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we reflect on things. i want to make this clear. i don't see a minority government prospering terribly well for very long. 0k. government prospering terribly well for very long. ok. i understand your point there that we need a period of stability, to use that phrase we heard a lot of any election, because of the imminent brexit talks. that aside, though, should the two advisers go anyway in your opinion? ifi advisers go anyway in your opinion? if i were prime minister i would have a thorough shake—up of what's going on at number ten. i know nick timothy quite well, but, you know, anyone who has got a lot to do with the manifesto that we were fighting on and the messaging that came from that really does have to think about their responsibility because the problem is we have a conservative party which is not in a good place and the country is most important of
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all, ina and the country is most important of all, in a very poor place as well. thanks very much for talking to us. good to talk to you from stroud and thanks forjoining us. a delay on the line but we got the essence of what he was saying. senior sinn fein leaders say they're concerned that a deal between the dup and the conservatives could put the northern ireland peace process at risk. power sharing in stormont broke down in january and nationalists say they expect the british government to remain neutral in efforts to revive it. and a lot of concern expressed about the dup, and their social policy. annita mcveigh is in belfast. thank you. as you mentioned, one area of concern. is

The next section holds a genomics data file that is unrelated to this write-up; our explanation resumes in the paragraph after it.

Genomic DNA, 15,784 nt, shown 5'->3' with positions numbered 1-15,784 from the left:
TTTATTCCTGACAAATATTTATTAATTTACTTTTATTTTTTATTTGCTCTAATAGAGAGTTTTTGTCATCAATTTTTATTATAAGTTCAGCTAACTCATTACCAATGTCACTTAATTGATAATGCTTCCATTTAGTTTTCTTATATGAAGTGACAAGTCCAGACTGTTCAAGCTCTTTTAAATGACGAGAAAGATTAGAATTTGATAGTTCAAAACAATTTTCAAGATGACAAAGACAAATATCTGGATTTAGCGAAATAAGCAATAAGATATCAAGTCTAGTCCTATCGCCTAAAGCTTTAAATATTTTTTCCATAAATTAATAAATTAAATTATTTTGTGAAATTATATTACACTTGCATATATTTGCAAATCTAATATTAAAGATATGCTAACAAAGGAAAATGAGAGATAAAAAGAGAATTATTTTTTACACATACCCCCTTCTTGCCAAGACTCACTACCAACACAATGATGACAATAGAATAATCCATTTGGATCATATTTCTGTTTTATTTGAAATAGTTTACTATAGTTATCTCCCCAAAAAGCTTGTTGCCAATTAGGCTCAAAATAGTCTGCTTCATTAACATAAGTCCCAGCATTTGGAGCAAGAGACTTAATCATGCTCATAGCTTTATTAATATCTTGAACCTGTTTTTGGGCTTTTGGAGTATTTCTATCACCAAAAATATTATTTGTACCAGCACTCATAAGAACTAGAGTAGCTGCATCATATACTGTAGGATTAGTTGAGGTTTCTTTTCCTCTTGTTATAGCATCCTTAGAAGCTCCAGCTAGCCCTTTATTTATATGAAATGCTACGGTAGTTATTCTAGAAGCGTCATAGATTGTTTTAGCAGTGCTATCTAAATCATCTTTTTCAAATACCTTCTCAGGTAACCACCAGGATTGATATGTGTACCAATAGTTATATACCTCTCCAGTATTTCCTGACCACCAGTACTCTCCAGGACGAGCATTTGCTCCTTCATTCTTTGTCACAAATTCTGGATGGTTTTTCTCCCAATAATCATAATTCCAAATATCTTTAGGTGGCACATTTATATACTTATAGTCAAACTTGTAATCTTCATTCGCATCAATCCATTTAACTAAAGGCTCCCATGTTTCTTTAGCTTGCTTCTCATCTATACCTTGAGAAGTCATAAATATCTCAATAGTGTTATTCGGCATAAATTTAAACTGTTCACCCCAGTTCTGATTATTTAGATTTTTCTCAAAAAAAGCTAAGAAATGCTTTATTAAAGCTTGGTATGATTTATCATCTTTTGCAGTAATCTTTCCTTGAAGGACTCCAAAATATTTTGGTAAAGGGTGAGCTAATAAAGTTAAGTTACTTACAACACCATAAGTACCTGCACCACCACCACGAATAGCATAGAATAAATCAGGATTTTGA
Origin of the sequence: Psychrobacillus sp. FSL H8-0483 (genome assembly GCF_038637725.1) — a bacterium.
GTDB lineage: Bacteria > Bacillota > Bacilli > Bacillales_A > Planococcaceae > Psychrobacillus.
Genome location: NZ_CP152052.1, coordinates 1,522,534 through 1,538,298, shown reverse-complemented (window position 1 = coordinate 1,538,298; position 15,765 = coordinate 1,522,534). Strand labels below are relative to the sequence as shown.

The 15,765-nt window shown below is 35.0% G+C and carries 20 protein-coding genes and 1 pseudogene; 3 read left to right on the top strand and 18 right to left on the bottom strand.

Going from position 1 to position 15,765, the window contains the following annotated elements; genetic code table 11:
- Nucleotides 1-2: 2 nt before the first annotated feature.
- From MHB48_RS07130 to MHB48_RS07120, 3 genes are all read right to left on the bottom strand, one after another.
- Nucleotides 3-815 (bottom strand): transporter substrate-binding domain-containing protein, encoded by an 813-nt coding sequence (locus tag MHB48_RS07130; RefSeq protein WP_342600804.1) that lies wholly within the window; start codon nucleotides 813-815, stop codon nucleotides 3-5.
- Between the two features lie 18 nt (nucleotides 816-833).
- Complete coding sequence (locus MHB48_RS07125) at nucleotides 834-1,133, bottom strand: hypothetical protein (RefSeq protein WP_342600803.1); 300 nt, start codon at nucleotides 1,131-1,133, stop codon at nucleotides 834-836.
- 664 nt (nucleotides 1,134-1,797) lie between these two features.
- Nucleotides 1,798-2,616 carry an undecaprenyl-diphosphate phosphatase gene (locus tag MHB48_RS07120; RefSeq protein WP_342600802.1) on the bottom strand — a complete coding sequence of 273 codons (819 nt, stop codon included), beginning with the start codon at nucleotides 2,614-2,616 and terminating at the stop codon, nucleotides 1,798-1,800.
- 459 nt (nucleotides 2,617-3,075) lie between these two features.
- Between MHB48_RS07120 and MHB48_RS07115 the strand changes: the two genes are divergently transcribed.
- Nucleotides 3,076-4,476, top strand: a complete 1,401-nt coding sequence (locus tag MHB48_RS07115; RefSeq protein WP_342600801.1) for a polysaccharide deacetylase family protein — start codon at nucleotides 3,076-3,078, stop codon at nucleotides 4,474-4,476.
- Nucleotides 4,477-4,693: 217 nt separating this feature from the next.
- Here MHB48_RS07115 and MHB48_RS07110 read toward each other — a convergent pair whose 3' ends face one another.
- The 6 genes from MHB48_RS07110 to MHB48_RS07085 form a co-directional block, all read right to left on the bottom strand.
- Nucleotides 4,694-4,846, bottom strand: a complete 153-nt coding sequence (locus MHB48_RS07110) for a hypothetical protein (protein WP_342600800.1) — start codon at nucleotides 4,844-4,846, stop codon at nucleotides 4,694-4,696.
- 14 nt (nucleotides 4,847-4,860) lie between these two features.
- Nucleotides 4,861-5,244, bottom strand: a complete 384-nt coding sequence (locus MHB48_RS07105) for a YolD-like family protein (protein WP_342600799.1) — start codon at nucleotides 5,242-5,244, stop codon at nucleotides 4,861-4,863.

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thank you. as you mentioned, one area of concern. is the dup's socially conservative policies. their opposition to gay marriage. it was an issue raised by the scottish conservative leader yesterday who urged theresa may not to allow that to bea urged theresa may not to allow that to be a factor in the discussions, to be a factor in the discussions, to encourage lgb t writes here in northern ireland. speaking a small right —— while ago, dead lazy was askedif right —— while ago, dead lazy was asked if he had any concerns about any potential concessions —— one conservative mp was asked. luckily, we have a parliament now that will count in terms of any legislation passed and i will not support any legislation regarded as socially liberal all regarded as taking this
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country backwards. the dup doesn't support same—sex marriage and david cameron said it was one of the proudest achievements of his time in office. you concerned about bloodying up with like that? there are plenty of people in my party who voted against it and they still remain colleagues of mine. working together we can achieve good things for the country so i'm sure the dup supported conservative legislation in the past. we didn'tjump up and down saying, we don't want your vote. we won't go backwards in terms of social legislation as it is part of social legislation as it is part of our dna now and it's what makes us of our dna now and it's what makes usa of our dna now and it's what makes us a great carty —— country. i'm sure the dup understand. talking to people today, although concerns are being expressed about the dup's opinion on certain social issues including gay marriage, i am not getting any sense the dup will